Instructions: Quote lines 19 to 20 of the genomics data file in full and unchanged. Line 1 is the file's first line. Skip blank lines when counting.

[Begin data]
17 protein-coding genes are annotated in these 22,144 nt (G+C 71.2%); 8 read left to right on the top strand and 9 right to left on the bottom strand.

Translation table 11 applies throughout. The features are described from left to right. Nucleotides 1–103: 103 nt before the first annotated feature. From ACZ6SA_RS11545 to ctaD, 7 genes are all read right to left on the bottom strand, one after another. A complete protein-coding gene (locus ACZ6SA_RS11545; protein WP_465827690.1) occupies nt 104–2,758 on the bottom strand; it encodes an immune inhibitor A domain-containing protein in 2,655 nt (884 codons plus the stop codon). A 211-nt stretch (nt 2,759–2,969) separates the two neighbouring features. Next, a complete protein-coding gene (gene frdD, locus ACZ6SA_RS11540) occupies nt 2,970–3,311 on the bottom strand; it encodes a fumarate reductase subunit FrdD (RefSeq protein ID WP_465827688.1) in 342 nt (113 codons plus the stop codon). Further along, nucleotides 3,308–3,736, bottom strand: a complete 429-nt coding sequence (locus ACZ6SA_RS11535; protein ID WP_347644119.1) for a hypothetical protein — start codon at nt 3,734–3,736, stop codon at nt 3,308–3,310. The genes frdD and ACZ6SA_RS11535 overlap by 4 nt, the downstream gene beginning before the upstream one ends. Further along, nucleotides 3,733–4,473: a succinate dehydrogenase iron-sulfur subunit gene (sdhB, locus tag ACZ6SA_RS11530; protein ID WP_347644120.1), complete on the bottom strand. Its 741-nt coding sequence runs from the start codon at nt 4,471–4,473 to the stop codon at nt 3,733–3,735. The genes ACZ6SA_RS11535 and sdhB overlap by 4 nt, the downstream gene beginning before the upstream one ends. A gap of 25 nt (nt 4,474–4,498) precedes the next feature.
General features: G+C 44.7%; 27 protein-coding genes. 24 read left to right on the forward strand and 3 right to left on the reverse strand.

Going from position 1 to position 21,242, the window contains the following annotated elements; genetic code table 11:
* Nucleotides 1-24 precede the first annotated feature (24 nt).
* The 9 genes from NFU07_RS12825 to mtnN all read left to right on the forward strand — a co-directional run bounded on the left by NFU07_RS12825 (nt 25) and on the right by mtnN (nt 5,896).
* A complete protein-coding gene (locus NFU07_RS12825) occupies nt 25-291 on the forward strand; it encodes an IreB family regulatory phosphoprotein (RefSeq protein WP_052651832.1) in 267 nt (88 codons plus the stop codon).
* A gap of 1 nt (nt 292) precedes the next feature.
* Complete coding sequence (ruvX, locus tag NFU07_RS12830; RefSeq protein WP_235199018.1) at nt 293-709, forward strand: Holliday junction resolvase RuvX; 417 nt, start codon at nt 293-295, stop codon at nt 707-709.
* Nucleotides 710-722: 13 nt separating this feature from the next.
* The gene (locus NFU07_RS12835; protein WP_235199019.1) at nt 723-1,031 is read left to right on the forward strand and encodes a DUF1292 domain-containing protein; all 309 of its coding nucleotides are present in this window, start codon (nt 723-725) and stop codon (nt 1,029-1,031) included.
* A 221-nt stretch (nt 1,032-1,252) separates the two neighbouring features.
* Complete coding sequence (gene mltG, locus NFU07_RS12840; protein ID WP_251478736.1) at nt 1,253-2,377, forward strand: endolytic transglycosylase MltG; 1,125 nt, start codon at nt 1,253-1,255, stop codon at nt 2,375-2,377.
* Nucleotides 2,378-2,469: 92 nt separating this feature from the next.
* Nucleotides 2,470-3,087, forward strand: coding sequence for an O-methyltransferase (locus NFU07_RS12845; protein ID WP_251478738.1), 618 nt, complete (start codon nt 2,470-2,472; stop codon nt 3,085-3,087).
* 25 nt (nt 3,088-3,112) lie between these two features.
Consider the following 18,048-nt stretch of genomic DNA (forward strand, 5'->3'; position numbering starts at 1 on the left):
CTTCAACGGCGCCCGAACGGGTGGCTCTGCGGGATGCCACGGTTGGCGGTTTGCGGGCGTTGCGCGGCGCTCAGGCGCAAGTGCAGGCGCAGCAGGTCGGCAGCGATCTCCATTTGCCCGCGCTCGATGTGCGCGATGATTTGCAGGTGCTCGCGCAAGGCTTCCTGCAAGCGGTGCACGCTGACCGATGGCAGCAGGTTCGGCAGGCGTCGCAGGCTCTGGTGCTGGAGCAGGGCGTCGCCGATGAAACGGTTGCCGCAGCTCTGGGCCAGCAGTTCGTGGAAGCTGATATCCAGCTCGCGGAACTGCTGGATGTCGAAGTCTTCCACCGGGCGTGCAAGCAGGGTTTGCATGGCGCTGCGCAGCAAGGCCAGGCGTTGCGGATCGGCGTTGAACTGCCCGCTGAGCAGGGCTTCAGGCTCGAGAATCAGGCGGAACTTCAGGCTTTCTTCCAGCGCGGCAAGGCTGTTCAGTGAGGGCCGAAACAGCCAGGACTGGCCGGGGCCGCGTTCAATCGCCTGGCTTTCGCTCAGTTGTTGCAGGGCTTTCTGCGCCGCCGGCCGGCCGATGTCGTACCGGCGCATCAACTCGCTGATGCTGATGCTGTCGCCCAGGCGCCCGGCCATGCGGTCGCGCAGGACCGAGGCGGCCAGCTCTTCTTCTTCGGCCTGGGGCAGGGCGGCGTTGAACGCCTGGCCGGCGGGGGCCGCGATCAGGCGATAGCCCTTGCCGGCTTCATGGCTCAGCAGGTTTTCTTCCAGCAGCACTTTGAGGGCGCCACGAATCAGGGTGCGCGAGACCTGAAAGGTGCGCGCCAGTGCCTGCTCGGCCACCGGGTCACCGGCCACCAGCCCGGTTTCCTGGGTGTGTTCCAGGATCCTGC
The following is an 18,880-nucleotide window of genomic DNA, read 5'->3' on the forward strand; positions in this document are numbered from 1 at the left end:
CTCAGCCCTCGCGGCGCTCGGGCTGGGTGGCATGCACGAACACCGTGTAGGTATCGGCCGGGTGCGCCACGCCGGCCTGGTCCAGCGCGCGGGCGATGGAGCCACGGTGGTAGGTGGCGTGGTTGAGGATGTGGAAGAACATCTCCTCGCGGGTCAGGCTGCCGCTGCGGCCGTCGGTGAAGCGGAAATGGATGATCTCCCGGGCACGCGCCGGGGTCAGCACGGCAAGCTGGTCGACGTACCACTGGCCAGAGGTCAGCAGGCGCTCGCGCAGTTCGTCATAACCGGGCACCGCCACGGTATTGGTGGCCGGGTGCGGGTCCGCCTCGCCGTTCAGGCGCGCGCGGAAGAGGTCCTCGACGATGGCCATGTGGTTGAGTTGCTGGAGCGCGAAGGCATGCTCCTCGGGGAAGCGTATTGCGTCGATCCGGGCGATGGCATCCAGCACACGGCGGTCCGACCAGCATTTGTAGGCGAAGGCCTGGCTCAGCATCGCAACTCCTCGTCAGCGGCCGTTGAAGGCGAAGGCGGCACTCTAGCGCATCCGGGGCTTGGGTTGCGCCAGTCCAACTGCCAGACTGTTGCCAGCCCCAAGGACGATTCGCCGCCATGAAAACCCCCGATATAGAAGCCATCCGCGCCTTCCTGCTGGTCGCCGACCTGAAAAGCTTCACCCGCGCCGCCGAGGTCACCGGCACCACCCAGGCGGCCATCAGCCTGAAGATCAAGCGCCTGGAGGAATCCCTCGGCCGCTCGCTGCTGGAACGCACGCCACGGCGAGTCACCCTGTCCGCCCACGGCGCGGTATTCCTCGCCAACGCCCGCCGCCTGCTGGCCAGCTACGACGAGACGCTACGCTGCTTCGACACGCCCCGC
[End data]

The following is an 18,880-nucleotide window of genomic DNA, read 5'->3' on the forward strand; positions in this document are numbered from 1 at the left end:
CTCAGCCCTCGCGGCGCTCGGGCTGGGTGGCATGCACGAACACCGTGTAGGTATCGGCCGGGTGCGCCACGCCGGCCTGGTCCAGCGCGCGGGCGATGGAGCCACGGTGGTAGGTGGCGTGGTTGAGGATGTGGAAGAACATCTCCTCGCGGGTCAGGCTGCCGCTGCGGCCGTCGGTGAAGCGGAAATGGATGATCTCCCGGGCACGCGCCGGGGTCAGCACGGCAAGCTGGTCGACGTACCACTGGCCAGAGGTCAGCAGGCGCTCGCGCAGTTCGTCATAACCGGGCACCGCCACGGTATTGGTGGCCGGGTGCGGGTCCGCCTCGCCGTTCAGGCGCGCGCGGAAGAGGTCCTCGACGATGGCCATGTGGTTGAGTTGCTGGAGCGCGAAGGCATGCTCCTCGGGGAAGCGTATTGCGTCGATCCGGGCGATGGCATCCAGCACACGGCGGTCCGACCAGCATTTGTAGGCGAAGGCCTGGCTCAGCATCGCAACTCCTCGTCAGCGGCCGTTGAAGGCGAAGGCGGCACTCTAGCGCATCCGGGGCTTGGGTTGCGCCAGTCCAACTGCCAGACTGTTGCCAGCCCCAAGGACGATTCGCCGCCATGAAAACCCCCGATATAGAAGCCATCCGCGCCTTCCTGCTGGTCGCCGACCTGAAAAGCTTCACCCGCGCCGCCGAGGTCACCGGCACCACCCAGGCGGCCATCAGCCTGAAGATCAAGCGCCTGGAGGAATCCCTCGGCCGCTCGCTGCTGGAACGCACGCCACGGCGAGTCACCCTGTCCGCCCACGGCGCGGTATTCCTCGCCAACGCCCGCCGCCTGCTGGCCAGCTACGACGAGACGCTACGCTGCTTCGACACGCCCCGC